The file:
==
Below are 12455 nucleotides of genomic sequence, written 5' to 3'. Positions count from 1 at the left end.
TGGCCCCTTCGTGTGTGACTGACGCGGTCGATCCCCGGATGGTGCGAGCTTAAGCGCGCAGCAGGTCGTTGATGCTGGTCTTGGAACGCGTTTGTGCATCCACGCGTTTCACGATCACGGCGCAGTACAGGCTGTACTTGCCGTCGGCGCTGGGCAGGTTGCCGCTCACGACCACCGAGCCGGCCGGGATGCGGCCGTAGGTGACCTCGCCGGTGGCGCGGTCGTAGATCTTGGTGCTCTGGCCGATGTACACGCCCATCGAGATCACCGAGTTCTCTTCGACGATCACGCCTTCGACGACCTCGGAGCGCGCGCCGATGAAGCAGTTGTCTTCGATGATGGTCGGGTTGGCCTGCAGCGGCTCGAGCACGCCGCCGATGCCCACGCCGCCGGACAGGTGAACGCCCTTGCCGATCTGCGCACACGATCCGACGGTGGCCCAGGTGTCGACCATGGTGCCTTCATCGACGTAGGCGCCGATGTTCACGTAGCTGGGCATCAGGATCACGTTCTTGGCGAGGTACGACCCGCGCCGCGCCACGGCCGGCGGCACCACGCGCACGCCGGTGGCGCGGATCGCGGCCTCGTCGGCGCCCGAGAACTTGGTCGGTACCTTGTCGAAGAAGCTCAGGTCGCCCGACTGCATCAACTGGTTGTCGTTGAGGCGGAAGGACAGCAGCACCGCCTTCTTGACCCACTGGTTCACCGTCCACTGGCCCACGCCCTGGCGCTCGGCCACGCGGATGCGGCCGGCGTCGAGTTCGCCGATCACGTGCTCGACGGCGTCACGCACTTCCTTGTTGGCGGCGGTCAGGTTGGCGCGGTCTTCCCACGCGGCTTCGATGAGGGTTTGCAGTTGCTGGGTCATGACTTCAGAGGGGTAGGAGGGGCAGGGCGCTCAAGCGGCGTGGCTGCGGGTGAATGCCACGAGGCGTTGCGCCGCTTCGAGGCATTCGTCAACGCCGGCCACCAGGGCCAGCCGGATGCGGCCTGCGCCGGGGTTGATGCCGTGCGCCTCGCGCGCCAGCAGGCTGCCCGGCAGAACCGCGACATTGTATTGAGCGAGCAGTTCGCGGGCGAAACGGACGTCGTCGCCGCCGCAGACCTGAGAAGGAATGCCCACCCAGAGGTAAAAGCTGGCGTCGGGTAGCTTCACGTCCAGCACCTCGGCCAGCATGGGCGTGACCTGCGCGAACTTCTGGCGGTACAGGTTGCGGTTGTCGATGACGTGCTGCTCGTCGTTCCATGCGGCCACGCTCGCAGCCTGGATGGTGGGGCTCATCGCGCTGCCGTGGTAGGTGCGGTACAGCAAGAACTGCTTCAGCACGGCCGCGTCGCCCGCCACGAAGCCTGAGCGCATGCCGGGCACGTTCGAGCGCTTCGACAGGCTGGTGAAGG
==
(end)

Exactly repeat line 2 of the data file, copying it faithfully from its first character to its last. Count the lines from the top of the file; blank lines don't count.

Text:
TGGCCCCTTCGTGTGTGACTGACGCGGTCGATCCCCGGATGGTGCGAGCTTAAGCGCGCAGCAGGTCGTTGATGCTGGTCTTGGAACGCGTTTGTGCATCCACGCGTTTCACGATCACGGCGCAGTACAGGCTGTACTTGCCGTCGGCGCTGGGCAGGTTGCCGCTCACGACCACCGAGCCGGCCGGGATGCGGCCGTAGGTGACCTCGCCGGTGGCGCGGTCGTAGATCTTGGTGCTCTGGCCGATGTACACGCCCATCGAGATCACCGAGTTCTCTTCGACGATCACGCCTTCGACGACCTCGGAGCGCGCGCCGATGAAGCAGTTGTCTTCGATGATGGTCGGGTTGGCCTGCAGCGGCTCGAGCACGCCGCCGATGCCCACGCCGCCGGACAGGTGAACGCCCTTGCCGATCTGCGCACACGATCCGACGGTGGCCCAGGTGTCGACCATGGTGCCTTCATCGACGTAGGCGCCGATGTTCACGTAGCTGGGCATCAGGATCACGTTCTTGGCGAGGTACGACCCGCGCCGCGCCACGGCCGGCGGCACCACGCGCACGCCGGTGGCGCGGATCGCGGCCTCGTCGGCGCCCGAGAACTTGGTCGGTACCTTGTCGAAGAAGCTCAGGTCGCCCGACTGCATCAACTGGTTGTCGTTGAGGCGGAAGGACAGCAGCACCGCCTTCTTGACCCACTGGTTCACCGTCCACTGGCCCACGCCCTGGCGCTCGGCCACGCGGATGCGGCCGGCGTCGAGTTCGCCGATCACGTGCTCGACGGCGTCACGCACTTCCTTGTTGGCGGCGGTCAGGTTGGCGCGGTCTTCCCACGCGGCTTCGATGAGGGTTTGCAGTTGCTGGGTCATGACTTCAGAGGGGTAGGAGGGGCAGGGCGCTCAAGCGGCGTGGCTGCGGGTGAATGCCACGAGGCGTTGCGCCGCTTCGAGGCATTCGTCAACGCCGGCCACCAGGGCCAGCCGGATGCGGCCTGCGCCGGGGTTGATGCCGTGCGCCTCGCGCGCCAGCAGGCTGCCCGGCAGAACCGCGACATTGTATTGAGCGAGCAGTTCGCGGGCGAAACGGACGTCGTCGCCGCCGCAGACCTGAGAAGGAATGCCCACCCAGAGGTAAAAGCTGGCGTCGGGTAGCTTCACGTCCAGCACCTCGGCCAGCATGGGCGTGACCTGCGCGAACTTCTGGCGGTACAGGTTGCGGTTGTCGATGACGTGCTGCTCGTCGTTCCATGCGGCCACGCTCGCAGCCTGGATGGTGGGGCTCATCGCGCTGCCGTGGTAGGTGCGGTACAGCAAGAACTGCTTCAGCACGGCCGCGTCGCCCGCCACGAAGCCTGAGCGCATGCCGGGCACGTTCGAGCGCTTCGACAGGCTGGTGAAGG